Westcott, M. (1991) Use of available storage to improve scheduling in an automobile assembly plant. [Study Group Report]
The Final Assembly Plant at General Motors-Holden's Automotive Ltd converts painted body shells into drive-away vehicles. It encounters difficulties when processing certain sequences of vehicles with high work contents, so GMHAL wishes to schedule its input to reduce or eliminate such undesirable sequences. GMHAL has a set of empirical rules for delineating undesirability.
The Painted Body Storage (PBS), which precedes Final Assembly, has 4 lanes that can be used to partially reschedule a vehicle sequence. Information on vehicle work content is available prior to arrival at the PBS, and GMHAL wants advice on using this data and the PBS to achieve a more satisfactory input to Final Assembly.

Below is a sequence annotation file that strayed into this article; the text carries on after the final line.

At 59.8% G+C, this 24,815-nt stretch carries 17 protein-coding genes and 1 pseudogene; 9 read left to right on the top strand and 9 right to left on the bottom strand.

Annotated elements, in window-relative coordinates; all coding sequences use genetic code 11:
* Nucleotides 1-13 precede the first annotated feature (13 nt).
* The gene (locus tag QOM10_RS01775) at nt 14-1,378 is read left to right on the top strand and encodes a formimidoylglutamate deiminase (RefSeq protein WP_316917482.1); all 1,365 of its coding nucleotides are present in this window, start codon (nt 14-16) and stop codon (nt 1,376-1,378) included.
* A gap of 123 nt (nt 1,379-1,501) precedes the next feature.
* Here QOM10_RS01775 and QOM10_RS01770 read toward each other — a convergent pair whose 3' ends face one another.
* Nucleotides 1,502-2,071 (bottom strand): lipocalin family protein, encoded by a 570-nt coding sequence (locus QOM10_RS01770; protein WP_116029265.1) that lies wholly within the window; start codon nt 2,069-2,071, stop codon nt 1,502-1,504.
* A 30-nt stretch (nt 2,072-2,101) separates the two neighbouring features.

The Study Group devised three approaches.
1. Use the rules to show which short sequences are desirable and devise input and output strategies for the PBS to achieve these consistently. Choice between the strategies requires further investigation.
2. Model Final Assembly to produce an optimality criterion for vehicle sequences and use combinatorial optimization methods to optimise it over possible PBS outputs. A characterization of these outputs was derived.
3. Suggest that the initial production be suitably scheduled, which may substantially reduce the difficulties at the PBS stage.
|Item Type:||Study Group Report|
|Problem Sectors:||Transport and Automotive|
|Study Groups:||Australian and New Zealand Mathematics in Industry Study Group > MISG 1991|
|Company Name:||General Motors-Holden's Automotive (GMH)|
|Deposited By:||Dr Kamel Bentahar|
|Deposited On:||01 Dec 2011 14:30|
|Last Modified:||29 May 2015 20:04|
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